One-man phone booths were another invaluable addition to the client’s office when it came to addressing privacy needs. The single phone booths, also from Herman Miller, provided a place for all of the client’s employees to step away from the noise to make private phone calls.

Some offices require larger solutions than a one-person booth can provide. In this case, similar solutions such as One Workplace’s Architectural Solutions, integrate acoustics, air circulation, removable roof panels, and lighting and power sockets into pod-like spaces around the office.

Companies planning open offices should consider some of these options for their designs. And since there are more products and solutions on the market than any Facility Manager could possibly sift through, it can help the process along to have an experienced PM assist you.

Ready to start designing your open office workplace but need guidance on privacy and collaborative work solutions? Reach out today for solutions tailored to your company’s needs.

How to spark inspiration, not fear, about moving to an open-plan office

How to spark inspiration, not fear, about moving to an open-plan office

Photo courtesy and used with permission by One Workplace

Successful change management starts with making everyone feel involved in the process

A growing number of office and facilities managers are tasked with getting employees on board and excited at the idea of moving to an open-plan office. That’s no small feat in a world where people love to point out the distractions, noise, and lack of privacy often associated with these spaces.

The good news: open-plan offices have many benefits, and moving to one doesn’t necessarily mean the death of productivity for your employees. If you are in the process of trying to convince your company to transition to one, here are a few steps to keep in mind:

Turn change into a chance to collaborate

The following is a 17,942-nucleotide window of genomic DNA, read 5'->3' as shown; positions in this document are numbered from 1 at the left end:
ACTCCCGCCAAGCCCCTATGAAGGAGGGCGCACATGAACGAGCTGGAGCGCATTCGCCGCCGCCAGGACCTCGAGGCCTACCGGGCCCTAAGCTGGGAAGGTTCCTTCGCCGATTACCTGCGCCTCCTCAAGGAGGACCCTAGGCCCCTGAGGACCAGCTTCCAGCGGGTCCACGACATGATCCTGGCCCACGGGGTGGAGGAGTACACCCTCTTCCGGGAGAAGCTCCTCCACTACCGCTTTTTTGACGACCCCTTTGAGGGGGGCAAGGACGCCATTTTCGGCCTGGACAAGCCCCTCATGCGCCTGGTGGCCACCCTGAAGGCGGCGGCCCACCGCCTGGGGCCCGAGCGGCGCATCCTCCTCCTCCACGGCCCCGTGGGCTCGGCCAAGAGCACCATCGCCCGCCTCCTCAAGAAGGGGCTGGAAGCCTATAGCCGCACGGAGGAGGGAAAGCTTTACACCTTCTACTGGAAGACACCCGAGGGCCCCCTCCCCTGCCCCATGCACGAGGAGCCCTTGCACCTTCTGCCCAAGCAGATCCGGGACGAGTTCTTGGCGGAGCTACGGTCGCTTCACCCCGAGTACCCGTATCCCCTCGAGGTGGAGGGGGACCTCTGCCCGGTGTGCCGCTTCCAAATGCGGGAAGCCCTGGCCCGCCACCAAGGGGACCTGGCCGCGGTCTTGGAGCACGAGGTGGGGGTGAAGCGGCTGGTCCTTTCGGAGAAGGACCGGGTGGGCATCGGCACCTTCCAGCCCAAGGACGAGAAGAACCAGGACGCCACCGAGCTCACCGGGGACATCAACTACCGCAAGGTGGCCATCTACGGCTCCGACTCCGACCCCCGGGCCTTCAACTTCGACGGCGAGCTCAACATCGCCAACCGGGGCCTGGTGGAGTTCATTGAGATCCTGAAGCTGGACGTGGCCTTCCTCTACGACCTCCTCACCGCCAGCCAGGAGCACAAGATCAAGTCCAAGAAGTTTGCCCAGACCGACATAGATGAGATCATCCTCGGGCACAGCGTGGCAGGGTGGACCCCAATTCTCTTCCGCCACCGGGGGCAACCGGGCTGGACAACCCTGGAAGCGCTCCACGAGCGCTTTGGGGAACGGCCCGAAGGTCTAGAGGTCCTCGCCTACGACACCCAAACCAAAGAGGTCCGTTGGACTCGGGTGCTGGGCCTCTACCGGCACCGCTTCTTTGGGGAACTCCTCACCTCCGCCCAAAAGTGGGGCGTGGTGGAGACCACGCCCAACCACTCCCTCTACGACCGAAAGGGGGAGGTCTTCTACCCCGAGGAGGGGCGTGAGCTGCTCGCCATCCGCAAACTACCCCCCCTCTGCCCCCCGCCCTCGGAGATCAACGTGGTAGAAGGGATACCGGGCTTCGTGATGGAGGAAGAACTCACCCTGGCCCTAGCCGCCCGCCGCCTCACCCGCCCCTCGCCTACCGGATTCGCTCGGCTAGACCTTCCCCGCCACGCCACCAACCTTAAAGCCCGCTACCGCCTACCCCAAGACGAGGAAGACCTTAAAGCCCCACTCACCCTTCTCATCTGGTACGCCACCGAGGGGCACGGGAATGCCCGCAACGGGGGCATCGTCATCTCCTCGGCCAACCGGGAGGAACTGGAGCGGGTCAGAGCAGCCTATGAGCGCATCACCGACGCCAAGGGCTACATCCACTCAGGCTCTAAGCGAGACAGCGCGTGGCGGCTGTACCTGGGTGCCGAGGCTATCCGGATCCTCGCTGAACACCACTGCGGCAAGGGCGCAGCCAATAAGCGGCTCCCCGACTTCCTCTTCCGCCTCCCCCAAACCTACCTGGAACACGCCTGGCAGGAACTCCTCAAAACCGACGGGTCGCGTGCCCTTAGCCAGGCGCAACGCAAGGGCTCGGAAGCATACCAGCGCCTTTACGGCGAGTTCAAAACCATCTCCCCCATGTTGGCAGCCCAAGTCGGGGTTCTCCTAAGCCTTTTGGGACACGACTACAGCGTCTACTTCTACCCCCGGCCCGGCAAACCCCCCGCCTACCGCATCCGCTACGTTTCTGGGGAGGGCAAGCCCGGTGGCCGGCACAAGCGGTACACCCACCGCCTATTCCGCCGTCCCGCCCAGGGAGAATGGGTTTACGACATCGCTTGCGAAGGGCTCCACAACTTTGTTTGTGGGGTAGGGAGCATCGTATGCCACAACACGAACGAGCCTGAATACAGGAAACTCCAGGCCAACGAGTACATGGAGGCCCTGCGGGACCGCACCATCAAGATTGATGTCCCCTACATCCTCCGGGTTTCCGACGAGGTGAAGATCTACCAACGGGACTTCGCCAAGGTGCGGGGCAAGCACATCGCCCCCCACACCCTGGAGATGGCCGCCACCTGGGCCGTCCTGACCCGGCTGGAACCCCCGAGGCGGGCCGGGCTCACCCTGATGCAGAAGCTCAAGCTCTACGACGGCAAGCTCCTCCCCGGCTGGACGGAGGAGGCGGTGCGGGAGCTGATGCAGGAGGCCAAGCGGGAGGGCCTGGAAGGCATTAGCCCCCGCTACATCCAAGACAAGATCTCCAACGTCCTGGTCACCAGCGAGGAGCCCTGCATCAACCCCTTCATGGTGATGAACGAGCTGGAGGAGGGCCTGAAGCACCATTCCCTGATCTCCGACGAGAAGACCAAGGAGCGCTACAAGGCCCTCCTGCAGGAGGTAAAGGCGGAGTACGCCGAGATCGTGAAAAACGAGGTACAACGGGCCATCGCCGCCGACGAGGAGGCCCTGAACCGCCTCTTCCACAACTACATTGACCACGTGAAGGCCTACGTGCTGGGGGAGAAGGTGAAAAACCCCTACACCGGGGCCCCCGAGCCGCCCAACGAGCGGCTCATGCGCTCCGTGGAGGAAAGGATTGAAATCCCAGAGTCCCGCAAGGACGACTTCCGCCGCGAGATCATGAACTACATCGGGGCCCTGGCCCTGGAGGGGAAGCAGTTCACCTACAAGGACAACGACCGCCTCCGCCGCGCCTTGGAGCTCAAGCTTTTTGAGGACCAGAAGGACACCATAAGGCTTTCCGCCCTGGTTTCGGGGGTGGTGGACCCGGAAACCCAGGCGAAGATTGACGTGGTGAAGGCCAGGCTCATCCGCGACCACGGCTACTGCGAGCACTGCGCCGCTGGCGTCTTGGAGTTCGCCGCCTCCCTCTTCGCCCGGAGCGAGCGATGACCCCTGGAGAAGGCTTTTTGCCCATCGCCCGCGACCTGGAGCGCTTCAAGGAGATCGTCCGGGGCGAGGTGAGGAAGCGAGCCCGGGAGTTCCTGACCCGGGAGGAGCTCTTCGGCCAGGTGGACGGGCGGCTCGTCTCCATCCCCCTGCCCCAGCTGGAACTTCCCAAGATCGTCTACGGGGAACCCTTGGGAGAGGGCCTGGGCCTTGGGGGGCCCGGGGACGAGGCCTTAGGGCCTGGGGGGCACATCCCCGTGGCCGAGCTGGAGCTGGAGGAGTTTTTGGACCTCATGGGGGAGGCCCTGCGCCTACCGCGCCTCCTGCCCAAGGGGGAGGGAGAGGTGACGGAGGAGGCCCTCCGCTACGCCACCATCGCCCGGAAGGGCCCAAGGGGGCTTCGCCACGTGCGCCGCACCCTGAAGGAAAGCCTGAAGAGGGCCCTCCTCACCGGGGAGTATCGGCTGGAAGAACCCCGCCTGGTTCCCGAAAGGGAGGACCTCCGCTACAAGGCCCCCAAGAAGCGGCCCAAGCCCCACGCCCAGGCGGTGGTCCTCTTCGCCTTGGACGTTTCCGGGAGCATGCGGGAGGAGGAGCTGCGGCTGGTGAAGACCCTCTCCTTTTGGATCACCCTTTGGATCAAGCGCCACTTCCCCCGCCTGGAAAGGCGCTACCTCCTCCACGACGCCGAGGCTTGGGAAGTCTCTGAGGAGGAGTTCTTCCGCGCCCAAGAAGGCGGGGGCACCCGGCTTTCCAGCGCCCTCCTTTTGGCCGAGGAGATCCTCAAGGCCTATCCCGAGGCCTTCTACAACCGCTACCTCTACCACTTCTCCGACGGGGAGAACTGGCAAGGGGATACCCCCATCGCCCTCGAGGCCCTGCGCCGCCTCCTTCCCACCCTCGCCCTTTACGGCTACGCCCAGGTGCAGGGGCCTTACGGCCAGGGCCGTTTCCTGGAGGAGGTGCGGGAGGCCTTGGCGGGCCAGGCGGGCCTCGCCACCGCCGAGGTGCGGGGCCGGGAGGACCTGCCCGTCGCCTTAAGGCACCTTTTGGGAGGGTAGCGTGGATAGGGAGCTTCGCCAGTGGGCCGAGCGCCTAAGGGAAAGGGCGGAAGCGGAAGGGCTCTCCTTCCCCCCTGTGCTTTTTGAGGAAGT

Most people fear any kind of change, especially when it comes to the way they work. Rather than dismissing employees’ concerns about noise or privacy,  turn those fears into an opportunity to use one of the key benefits of open-plan offices: collaboration.

The Gensler U.S. Workplace Survey 2019 found that team building and collaboration are ranked highest in terms of what people think will build a great workspace experience. And you can manipulate your space to enable that kind of group-focused setting.

At The Bridge Group, we recently worked with a medical services client who was able to foster healthy collaboration in an open-office setting. We transitioned them from high-walled cubicles to an open layout coupled with private spaces. At the same time, the company designated what kinds of meetings warranted those closed spaces. If the group was only two to three people, the meeting was to be held out on the floorplan. For more formal meetings that included more people, where sensitive information was being discussed, the project manager proposed “team rooms” that could accommodate up to six people. These were equipped with writable walls and interactive displays.

Highlight the middle ground between “open” and “closed”

The medical company’s approach highlights another important aspect of the open office, and one the Gensler survey detailed at length: most workers don’t want a totally open or closed setting. In the survey, 77% of respondents “consider environments that fall between these two extremes to be ideal.”